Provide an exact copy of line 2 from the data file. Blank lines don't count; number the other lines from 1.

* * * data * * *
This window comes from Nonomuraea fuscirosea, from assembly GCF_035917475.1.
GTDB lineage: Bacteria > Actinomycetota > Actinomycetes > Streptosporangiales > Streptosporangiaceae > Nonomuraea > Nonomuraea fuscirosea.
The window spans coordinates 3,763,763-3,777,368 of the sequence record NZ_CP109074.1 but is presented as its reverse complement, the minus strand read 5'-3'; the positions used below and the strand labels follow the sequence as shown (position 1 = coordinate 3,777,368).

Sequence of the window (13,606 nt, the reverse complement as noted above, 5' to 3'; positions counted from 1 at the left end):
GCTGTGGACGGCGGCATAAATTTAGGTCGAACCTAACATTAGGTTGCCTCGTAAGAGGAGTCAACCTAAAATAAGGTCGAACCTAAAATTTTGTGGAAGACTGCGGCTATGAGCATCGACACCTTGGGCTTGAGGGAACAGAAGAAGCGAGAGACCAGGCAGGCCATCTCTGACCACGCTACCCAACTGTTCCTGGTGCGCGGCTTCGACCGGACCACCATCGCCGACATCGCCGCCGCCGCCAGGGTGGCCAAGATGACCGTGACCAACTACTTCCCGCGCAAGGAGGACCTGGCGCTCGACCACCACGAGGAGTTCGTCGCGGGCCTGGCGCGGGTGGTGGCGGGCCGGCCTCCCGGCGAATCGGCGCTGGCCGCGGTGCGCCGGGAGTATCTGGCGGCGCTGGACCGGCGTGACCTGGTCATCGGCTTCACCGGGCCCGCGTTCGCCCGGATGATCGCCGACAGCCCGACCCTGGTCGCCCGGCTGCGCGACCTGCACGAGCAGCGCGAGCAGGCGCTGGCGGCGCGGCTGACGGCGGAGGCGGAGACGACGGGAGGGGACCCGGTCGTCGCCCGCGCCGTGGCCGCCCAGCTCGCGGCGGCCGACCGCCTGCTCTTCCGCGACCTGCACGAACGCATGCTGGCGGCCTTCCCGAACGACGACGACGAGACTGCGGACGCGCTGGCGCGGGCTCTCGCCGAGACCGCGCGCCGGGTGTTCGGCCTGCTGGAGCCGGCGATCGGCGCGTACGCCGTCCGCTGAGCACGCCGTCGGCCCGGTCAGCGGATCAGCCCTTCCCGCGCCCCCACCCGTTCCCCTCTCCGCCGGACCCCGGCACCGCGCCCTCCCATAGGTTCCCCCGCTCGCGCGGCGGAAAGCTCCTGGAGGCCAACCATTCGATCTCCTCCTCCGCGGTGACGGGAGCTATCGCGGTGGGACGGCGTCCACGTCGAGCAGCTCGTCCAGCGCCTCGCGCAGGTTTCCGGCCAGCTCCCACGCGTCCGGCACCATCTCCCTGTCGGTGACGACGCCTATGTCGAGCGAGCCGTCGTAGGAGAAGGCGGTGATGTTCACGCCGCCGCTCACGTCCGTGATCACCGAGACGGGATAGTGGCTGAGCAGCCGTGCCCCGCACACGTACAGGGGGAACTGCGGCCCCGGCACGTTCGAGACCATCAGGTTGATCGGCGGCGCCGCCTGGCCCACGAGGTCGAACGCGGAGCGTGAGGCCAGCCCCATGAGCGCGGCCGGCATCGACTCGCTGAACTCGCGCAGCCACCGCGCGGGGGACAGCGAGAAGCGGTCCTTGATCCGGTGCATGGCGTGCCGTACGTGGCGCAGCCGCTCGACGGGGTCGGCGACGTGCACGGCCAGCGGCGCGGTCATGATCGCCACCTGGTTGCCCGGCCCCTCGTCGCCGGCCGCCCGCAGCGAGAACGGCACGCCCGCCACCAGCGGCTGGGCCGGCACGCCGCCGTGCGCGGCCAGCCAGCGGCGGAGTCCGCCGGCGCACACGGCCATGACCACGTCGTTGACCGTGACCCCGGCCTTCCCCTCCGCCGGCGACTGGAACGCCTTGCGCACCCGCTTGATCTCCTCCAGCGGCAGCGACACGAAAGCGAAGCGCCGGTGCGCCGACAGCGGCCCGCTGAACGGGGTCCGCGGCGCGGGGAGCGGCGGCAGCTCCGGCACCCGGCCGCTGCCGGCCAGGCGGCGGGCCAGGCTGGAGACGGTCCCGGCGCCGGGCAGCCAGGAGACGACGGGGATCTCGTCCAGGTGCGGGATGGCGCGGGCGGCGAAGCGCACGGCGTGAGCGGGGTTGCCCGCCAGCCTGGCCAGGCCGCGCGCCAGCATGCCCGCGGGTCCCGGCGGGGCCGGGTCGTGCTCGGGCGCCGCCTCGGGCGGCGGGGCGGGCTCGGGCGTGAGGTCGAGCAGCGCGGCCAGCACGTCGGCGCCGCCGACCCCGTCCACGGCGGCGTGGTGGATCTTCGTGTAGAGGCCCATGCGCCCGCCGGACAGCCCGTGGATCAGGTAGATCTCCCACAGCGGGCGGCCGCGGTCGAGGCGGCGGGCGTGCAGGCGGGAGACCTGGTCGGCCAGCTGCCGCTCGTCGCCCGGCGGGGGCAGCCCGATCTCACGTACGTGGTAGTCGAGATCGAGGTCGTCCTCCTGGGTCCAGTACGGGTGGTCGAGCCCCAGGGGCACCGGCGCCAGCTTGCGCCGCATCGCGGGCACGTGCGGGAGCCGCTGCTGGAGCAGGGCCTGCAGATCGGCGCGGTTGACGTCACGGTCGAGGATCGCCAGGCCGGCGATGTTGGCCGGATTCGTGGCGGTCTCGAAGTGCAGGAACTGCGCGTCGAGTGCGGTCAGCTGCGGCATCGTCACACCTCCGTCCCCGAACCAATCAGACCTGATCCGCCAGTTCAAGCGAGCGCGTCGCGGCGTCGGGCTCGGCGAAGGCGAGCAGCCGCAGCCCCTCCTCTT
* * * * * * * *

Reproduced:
GTDB lineage: Bacteria > Actinomycetota > Actinomycetes > Streptosporangiales > Streptosporangiaceae > Nonomuraea > Nonomuraea fuscirosea.